but a much simpler form of assessment can be determined by others’ outward
behaviors. Much like an iceberg that is mostly invisible (since it is under
water) peoples’ personalities are rarely displayed to the public, making
a “personality” assessment all but impossible. On the other hand, observable
behaviors are available for all to see and, if we are astute in our observations,
we can learn much about how others function and what their strengths may
be. These may not always line up with our own and it is not our job to try
to change others (including our spouses!) but rather to simply become more
aware of how people who are significantly different than we are can still
be very effective in their own way.
Four areas of interest are: How people make decisions, how they prefer their
environment, where they fit into the accuracy and perfection scale and how
people relate to other people. The spectra for these lines range across the
board and it is both enlightening and entertaining to learn how (for example)
an individual who is the diametric opposite from you on the accuracy and
perfection line can even survive! Just think about how people on each end
of this line of behavior (high and low needs for accuracy and perfection)
might deal with balancing a check book! As we gain a greater appreciation
for these differences, we are able to see that people who are not like us
at all can, in fact, add much to our lives rather than disrupt them.
The Shortcut Clues to Effective Communication
Perhaps the most amazing skill we can learn is to identify clues in the visual
and verbal behaviors of others and then to instantly reflect them back by
altering our own behaviors. In this ultimately simple skill, we require no
analysis and no deep thought, but rather simply a willingness to actually
notice what is happening right in front of our own eyes and then modify our
own styles to become slightly more like the other. People tend to feel most
comfortable with others who are similar and when a client’s experience of
the provider is that he/she is “actually much like me,” the communication
will automatically become easier and more acceptable. For example, if we
have a patient who needs little data and is not “chatty,” a lengthy explanation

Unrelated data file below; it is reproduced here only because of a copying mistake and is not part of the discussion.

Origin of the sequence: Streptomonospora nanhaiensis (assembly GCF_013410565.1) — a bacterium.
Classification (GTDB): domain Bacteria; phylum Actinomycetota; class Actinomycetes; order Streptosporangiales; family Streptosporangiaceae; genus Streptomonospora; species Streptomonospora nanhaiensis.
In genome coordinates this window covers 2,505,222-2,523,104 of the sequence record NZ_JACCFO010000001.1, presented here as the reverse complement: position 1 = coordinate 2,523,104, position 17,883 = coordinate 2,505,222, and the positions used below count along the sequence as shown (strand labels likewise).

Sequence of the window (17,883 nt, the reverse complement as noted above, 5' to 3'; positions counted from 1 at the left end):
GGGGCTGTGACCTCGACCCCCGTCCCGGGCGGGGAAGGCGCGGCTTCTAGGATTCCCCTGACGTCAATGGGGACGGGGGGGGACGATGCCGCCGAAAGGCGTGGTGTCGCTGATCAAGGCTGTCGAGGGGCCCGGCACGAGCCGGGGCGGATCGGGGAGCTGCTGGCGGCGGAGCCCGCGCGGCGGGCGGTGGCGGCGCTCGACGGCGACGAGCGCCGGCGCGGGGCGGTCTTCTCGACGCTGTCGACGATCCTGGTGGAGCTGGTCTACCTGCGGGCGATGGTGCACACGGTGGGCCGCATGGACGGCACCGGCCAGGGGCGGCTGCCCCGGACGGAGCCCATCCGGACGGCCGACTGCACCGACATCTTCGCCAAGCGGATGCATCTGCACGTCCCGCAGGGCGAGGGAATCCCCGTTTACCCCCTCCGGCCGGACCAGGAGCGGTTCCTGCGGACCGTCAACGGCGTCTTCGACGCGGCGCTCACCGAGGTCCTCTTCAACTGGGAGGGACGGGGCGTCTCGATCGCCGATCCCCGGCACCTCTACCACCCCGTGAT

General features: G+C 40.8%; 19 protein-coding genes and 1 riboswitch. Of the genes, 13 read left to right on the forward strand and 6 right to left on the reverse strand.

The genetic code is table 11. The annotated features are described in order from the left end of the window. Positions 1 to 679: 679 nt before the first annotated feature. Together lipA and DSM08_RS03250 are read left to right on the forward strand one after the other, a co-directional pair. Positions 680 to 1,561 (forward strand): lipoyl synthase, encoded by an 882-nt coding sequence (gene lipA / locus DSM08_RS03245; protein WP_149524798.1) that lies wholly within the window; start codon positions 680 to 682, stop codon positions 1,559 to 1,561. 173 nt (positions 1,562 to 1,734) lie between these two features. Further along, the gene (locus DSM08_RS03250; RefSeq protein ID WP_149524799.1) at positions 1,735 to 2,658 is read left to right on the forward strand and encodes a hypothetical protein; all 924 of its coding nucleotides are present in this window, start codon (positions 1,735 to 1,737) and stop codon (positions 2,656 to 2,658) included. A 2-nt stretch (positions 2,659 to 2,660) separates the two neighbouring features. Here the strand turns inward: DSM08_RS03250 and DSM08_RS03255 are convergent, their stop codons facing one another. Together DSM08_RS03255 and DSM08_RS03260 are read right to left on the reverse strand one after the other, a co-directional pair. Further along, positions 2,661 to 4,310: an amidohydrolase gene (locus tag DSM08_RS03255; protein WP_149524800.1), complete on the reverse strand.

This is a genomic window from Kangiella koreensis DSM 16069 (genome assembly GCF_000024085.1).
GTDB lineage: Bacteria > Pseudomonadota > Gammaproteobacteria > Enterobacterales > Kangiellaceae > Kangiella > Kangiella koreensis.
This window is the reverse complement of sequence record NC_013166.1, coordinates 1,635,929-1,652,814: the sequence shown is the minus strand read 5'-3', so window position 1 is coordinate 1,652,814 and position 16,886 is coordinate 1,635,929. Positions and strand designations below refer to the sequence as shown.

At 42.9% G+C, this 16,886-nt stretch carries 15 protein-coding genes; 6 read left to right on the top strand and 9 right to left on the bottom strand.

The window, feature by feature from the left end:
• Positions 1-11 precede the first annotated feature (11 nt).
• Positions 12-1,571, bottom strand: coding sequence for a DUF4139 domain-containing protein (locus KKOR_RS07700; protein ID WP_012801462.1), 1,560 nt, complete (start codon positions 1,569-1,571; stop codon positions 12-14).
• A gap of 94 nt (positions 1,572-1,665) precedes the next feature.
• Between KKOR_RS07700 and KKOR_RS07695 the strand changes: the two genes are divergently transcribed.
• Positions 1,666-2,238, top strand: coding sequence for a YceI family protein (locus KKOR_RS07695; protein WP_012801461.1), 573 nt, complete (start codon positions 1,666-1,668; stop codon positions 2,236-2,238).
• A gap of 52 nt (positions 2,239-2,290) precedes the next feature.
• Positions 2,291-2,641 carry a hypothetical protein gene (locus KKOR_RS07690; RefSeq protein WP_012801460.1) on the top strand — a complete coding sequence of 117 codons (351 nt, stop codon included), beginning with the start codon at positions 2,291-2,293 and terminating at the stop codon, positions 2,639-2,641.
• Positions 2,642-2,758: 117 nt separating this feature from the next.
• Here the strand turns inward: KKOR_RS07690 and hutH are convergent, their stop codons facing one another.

of procedures is neither appreciated nor necessary. The “clues” that you
can seek are in their gestures, facial expressions, tone of voice, need for
data (or not), eye contact and others. As we remain “stuck” in our own way
of being, so we shall fail in our genuine connection with patients. In my
own pediatric practice, I constantly use this tool to measure how I will
interact with my young clients and their parents. It is powerful, wonderful
For all members of a dental practice this tool can make the scheduling of
a “difficult” patient smoother, the case presentation to a client who asks
“thousands of questions” more effective and will, in the end, provide everyone
with exactly what they most want—a genuine conversation, rather than a lecture.
When a financial coordinator, receptionist, assistant or doctor puts these
skills in action, the patients will notice and will respond favorably.
In the end, these three tools are available for all and are not difficult
to understand. The success of these skills, however, lays in the willingness
of the health professionals to accept that the responsibility for a successful
dialogue must lie within oneself. In spite of our standing as professionals,
we cannot expect that the patients will change their own behaviors. They
already have enough going on just by being in your office. The real power
of these skills lies in our own ability to notice what is happening in our
interactions and make the necessary modifications in our own ways of being
in order to connect with others.
After 30 years of being a dentist, it is clear to me that few, if any, of
the parents or children who come into my office return because of the lovely
margins on a posterior restoration. The comments I receive almost always
have to do with the level of caring that all clients receive. This is a lesson
that I believe is being understood by more and more dental schools, but it
remains the challenge for them to adequately prepare the students for a life
in a profession as diverse as dentistry. To teach the basic sciences plus
the technical skills required for all we do is a daunting task. It is no
wonder that there is so little time in our dental training for classes in
how to relate to our patients. My experience has taught me that once you
are speaking your patients’ language, the satisfaction of everyone’s experience
is enhanced. The three areas of discussion in this article provide a brief
framework of knowledge to be gained and skills to be learned to make those
good interactions a reality.